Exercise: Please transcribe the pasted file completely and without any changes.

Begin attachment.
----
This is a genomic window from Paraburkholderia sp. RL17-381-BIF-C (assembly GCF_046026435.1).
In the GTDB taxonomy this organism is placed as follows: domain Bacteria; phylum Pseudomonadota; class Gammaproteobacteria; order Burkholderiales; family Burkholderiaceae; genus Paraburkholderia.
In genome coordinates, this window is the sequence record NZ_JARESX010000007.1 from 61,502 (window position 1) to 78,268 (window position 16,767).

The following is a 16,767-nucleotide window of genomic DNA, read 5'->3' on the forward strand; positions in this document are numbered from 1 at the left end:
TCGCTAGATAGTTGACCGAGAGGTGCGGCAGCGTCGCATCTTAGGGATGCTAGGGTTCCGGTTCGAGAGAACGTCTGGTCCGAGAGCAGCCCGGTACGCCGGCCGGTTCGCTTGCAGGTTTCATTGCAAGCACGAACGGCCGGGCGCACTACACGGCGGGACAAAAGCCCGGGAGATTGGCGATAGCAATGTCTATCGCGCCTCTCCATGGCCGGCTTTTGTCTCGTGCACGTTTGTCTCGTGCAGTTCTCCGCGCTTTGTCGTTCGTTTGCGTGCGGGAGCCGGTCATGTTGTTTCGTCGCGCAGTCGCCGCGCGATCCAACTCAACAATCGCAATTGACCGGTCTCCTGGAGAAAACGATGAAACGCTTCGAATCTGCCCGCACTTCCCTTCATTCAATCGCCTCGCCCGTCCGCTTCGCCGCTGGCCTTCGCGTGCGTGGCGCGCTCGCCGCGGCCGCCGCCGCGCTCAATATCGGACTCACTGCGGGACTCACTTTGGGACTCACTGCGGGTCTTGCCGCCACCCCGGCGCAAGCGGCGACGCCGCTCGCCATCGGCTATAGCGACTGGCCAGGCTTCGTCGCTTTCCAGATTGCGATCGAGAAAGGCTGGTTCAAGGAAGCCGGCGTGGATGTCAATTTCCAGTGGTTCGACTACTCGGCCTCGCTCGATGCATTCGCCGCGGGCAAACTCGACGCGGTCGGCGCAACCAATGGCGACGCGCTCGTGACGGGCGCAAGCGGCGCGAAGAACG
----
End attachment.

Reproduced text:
This is a genomic window from Paraburkholderia sp. RL17-381-BIF-C (assembly GCF_046026435.1).
In the GTDB taxonomy this organism is placed as follows: domain Bacteria; phylum Pseudomonadota; class Gammaproteobacteria; order Burkholderiales; family Burkholderiaceae; genus Paraburkholderia.
In genome coordinates, this window is the sequence record NZ_JARESX010000007.1 from 61,502 (window position 1) to 78,268 (window position 16,767).

The following is a 16,767-nucleotide window of genomic DNA, read 5'->3' on the forward strand; positions in this document are numbered from 1 at the left end:
TCGCTAGATAGTTGACCGAGAGGTGCGGCAGCGTCGCATCTTAGGGATGCTAGGGTTCCGGTTCGAGAGAACGTCTGGTCCGAGAGCAGCCCGGTACGCCGGCCGGTTCGCTTGCAGGTTTCATTGCAAGCACGAACGGCCGGGCGCACTACACGGCGGGACAAAAGCCCGGGAGATTGGCGATAGCAATGTCTATCGCGCCTCTCCATGGCCGGCTTTTGTCTCGTGCACGTTTGTCTCGTGCAGTTCTCCGCGCTTTGTCGTTCGTTTGCGTGCGGGAGCCGGTCATGTTGTTTCGTCGCGCAGTCGCCGCGCGATCCAACTCAACAATCGCAATTGACCGGTCTCCTGGAGAAAACGATGAAACGCTTCGAATCTGCCCGCACTTCCCTTCATTCAATCGCCTCGCCCGTCCGCTTCGCCGCTGGCCTTCGCGTGCGTGGCGCGCTCGCCGCGGCCGCCGCCGCGCTCAATATCGGACTCACTGCGGGACTCACTTTGGGACTCACTGCGGGTCTTGCCGCCACCCCGGCGCAAGCGGCGACGCCGCTCGCCATCGGCTATAGCGACTGGCCAGGCTTCGTCGCTTTCCAGATTGCGATCGAGAAAGGCTGGTTCAAGGAAGCCGGCGTGGATGTCAATTTCCAGTGGTTCGACTACTCGGCCTCGCTCGATGCATTCGCCGCGGGCAAACTCGACGCGGTCGGCGCAACCAATGGCGACGCGCTCGTGACGGGCGCAAGCGGCGCGAAGAACG